Before I moved to New Zealand, I imagined that most Kiwis spent their days picking apples and shearing sheep. I now realize the foolishness of my preconceptions. Most New Zealanders spend their days sailing, surfing, skiing, tramping, mountain biking, road biking, jogging, kayaking, climbing up rocks, rafting down rivers, bungy-jumping and skydiving. If they have any time left, they go to work. Or fishing.
Because I have only experienced a couple of these sporting activities -- one of which is tramping -- I clearly belong in the lowest socio-physical bracket of the New Zealand populace: couch-potato/invalid. This can be quite debilitating when it comes to conversation at New Zealand dinner parties.
In order to cope, I have developed a strategy which involves randomly injecting my sentences with words such as: 'Ironman', 'coast-to-coast', 'pumping surf' or 'icy slopes'. Then, while everyone else is busy talking, I spend the next two hours in my host's wine cellar. In between bottles, I emerge to catch snippets of athletic-type dialogue, such as: "... those adrenalin injections are great when your body gives up on you after a hundred kilometres". I nod, feign interest, and then drift off into an alcohol-induced haze -- dreaming of meeting people who read books from time to time.
Unlike my New Zealand-born friends, I didn't emerge from the womb with a rugby ball in one hand and a hockey stick in the other. Exercise in Germany was slightly more sedate. There was an annual skiing trip to Switzerland, and the odd martial arts class, but that's about it.
I once attended a gym, but the brain-deadening dullness hardly seemed worth it for the miniscule gain in muscle-tone. I did, however, cycle everywhere: to school, the cinema, and work. But, of course, this was never counted as exercise -- just a sensible means of transportation (ask any Dutch people, they have the same strange habit).
I know it seems inconceivable to New Zealanders, but I didn't stand on a surfboard until my late thirties. The occasion, I am now slightly embarrassed to recollect, was called the Roxy Surf Jam. It involved 40 lithe teenage girls from Sumner and myself. Three weeks previously I had given birth to my second son, and in my black wetsuit I resembled a small whale who had inadvertently swallowed an inflatable boat. Whoever said that girls look great in wetsuits clearly didn't see me on that day. The same can be said for lycra, by the way.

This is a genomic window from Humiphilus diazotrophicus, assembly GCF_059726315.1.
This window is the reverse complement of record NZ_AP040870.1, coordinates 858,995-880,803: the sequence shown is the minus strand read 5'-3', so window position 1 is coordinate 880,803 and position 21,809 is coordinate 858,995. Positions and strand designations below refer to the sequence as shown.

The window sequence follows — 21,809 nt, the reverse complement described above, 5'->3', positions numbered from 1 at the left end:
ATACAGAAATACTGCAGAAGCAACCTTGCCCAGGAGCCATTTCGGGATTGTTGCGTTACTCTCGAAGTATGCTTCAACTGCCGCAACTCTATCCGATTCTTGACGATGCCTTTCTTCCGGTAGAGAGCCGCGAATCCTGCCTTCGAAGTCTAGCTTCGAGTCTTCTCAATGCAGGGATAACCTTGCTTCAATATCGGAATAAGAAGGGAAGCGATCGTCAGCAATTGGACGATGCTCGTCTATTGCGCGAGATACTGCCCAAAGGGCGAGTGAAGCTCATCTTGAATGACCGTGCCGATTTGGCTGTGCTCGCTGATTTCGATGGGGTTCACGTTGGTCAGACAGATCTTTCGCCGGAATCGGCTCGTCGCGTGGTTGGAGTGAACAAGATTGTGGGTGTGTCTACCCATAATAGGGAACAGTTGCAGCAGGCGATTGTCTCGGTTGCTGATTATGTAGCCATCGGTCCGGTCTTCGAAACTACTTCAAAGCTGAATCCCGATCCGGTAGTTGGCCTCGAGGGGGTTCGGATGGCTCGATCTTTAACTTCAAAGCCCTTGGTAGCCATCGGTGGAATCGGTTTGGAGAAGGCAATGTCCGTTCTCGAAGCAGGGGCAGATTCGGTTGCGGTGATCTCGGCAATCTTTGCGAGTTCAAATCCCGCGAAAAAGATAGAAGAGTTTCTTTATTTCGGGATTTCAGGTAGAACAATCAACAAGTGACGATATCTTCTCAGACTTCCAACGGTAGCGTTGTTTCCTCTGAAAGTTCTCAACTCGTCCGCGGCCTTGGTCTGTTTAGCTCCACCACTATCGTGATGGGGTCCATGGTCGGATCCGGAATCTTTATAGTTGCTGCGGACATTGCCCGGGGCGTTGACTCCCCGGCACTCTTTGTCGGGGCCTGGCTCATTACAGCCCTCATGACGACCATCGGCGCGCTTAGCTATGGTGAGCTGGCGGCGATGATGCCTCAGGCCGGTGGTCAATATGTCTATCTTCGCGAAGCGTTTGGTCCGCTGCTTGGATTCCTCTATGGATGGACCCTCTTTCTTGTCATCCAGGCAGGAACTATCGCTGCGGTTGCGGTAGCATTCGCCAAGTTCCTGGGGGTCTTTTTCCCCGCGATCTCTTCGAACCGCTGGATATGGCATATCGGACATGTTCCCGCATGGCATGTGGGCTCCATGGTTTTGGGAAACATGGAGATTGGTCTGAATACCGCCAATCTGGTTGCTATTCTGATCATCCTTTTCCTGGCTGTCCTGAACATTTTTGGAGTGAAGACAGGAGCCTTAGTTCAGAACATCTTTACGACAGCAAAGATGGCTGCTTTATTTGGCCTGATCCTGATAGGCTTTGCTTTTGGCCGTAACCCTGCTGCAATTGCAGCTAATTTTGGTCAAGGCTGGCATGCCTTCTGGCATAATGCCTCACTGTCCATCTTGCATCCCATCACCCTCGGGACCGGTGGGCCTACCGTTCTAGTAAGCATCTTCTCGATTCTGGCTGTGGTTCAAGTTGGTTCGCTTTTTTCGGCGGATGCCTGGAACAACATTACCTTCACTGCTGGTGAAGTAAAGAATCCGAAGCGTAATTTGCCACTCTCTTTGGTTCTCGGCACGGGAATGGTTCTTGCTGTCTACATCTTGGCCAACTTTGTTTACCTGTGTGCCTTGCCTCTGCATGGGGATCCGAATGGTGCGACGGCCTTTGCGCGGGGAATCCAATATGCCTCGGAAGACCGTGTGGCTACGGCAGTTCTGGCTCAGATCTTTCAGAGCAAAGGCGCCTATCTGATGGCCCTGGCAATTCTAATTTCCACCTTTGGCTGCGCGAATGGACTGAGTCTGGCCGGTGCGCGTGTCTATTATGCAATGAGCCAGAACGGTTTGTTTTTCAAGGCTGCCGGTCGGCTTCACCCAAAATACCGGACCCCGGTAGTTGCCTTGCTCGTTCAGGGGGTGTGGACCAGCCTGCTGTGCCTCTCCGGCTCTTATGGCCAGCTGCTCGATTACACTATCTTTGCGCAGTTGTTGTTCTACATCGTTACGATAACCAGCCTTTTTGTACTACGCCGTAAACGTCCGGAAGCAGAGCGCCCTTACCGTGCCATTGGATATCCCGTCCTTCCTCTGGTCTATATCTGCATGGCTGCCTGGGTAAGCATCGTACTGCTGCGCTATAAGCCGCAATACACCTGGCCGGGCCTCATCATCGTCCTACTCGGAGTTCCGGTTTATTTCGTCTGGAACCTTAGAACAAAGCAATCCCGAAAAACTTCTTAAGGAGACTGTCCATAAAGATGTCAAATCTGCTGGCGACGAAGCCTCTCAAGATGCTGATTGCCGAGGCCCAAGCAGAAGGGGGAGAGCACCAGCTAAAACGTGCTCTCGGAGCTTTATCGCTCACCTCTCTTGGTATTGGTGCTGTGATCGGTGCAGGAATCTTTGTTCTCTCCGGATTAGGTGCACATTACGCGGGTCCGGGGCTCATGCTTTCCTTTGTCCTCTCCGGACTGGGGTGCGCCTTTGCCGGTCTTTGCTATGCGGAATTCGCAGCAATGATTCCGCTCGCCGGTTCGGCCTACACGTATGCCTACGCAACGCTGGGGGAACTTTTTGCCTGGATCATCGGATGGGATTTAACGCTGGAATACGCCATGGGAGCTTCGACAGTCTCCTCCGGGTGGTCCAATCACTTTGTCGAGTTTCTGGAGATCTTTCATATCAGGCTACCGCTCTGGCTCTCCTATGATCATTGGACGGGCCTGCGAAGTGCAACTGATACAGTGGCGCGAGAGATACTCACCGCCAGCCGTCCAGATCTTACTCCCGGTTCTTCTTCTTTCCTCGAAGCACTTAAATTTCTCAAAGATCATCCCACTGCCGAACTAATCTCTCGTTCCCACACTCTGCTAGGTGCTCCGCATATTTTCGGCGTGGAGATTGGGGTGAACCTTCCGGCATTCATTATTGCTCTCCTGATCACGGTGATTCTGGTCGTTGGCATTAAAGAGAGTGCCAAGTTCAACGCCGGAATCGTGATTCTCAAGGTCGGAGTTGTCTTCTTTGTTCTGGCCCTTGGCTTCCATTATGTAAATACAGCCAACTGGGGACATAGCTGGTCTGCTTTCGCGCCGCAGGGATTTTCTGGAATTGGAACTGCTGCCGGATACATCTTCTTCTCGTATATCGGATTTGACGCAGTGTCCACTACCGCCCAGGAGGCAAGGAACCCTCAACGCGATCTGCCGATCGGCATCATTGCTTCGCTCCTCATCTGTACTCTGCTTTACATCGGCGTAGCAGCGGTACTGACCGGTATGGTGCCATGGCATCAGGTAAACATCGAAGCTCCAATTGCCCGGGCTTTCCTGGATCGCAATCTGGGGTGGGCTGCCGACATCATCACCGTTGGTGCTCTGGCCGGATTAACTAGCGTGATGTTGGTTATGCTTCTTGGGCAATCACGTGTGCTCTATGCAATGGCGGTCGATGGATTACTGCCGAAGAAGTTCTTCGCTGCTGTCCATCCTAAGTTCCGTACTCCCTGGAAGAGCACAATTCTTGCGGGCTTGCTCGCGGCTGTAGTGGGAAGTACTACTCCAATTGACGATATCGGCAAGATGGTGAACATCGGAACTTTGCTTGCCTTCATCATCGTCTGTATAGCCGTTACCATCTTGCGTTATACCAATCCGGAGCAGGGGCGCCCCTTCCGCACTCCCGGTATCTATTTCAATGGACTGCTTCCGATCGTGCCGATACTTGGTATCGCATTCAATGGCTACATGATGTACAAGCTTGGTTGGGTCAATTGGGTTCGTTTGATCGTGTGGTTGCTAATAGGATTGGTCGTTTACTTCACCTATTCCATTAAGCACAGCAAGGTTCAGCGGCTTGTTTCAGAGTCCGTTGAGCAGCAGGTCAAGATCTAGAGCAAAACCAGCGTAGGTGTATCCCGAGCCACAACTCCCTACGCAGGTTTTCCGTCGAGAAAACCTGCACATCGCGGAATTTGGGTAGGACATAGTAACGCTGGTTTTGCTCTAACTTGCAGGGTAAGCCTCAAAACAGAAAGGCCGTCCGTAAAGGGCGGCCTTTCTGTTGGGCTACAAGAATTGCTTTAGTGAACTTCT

Since then I have frequently wondered what could be done to improve my sporting abilities, and turn me into a fully-integrated member of New Zealand society. The answer came from an unexpected quarter: Kiwi Boot Camp.
Boot camp is a new exercise programme based on tried-and-true military techniques. It consists of hardcore physical activity: three times a week, rain or shine. If anything would turn me into a proper New Zealander -- then this was it. Boot camp involves: running in line with your field kit, crawling through mud, and standing at attention. Boot camp does not involve: stepping, dancing, prancing, or wearing silly pink aerobics gear.
According to the promotional material, five weeks of boot camp would "improve my fitness by 70 per cent". Boot camp would make me sweat like a soldier -- at dawn, in the middle of winter, and without lycra. Boot camp would "change my life" and get me "closer to the group".
What more could I ask for? I signed up for a trial session.
On a sunny Saturday morning, I found myself in Christchurch's Hagley Park with three paramilitaristic instructors. Our 'platoon' consisted of four middle-aged women, now called 'recruits'. The instructors began to shout orders at us recruits: requiring us to march, stand still, bend our knees, run, throw ourselves down in the mud, jump up, bend our knees again. After 30 seconds my pulse rate had reached medically-hazardous levels. "Faster, recruits!" yelled the instructor sadistically -- his thumbs hooked into the waistband of his combat pants.
Next we were forced to do 30 push-ups -- five times in a row. I began to understand the full meaning of the expression 'War is hell'. "Pull your elbows back!" barked the instructor. Decades of yelling at recruits had inflated his neck muscles until they were bigger than his shaved head. At any moment, I expected him to pull a hood over my eyes, tie my hands behind my back, and ship me off to Guantanamo Bay. In fact, it would have been a relief.
Surprisingly, I survived.
The next morning I wanted to brush my hair, but my hands would only move up as far as my shoulders. Overnight I had developed a previously-unknown medical condition which I dubbed 'horizontal paralysis'. To brush my teeth or hold a fork was difficult and painful. To reach upwards, for instance to the food shelf, was virtually impossible.
My family, who should have been tending to me in my crippled state, showed no sympathy whatsoever: "No arms, no biscuits!" Germans can be so cruel.
Through a haze of pain, and the vestiges of yesterday's pseudo-military activities, a sudden thought occurred to me. Maybe I should take up shooting? After all, it is an Olympic sport. Not to mention an interesting opportunity to get even with uncaring family members, boring exercise-nuts at dinner parties, lithe teenage surf-chicks, and sadistic boot-camp instructors.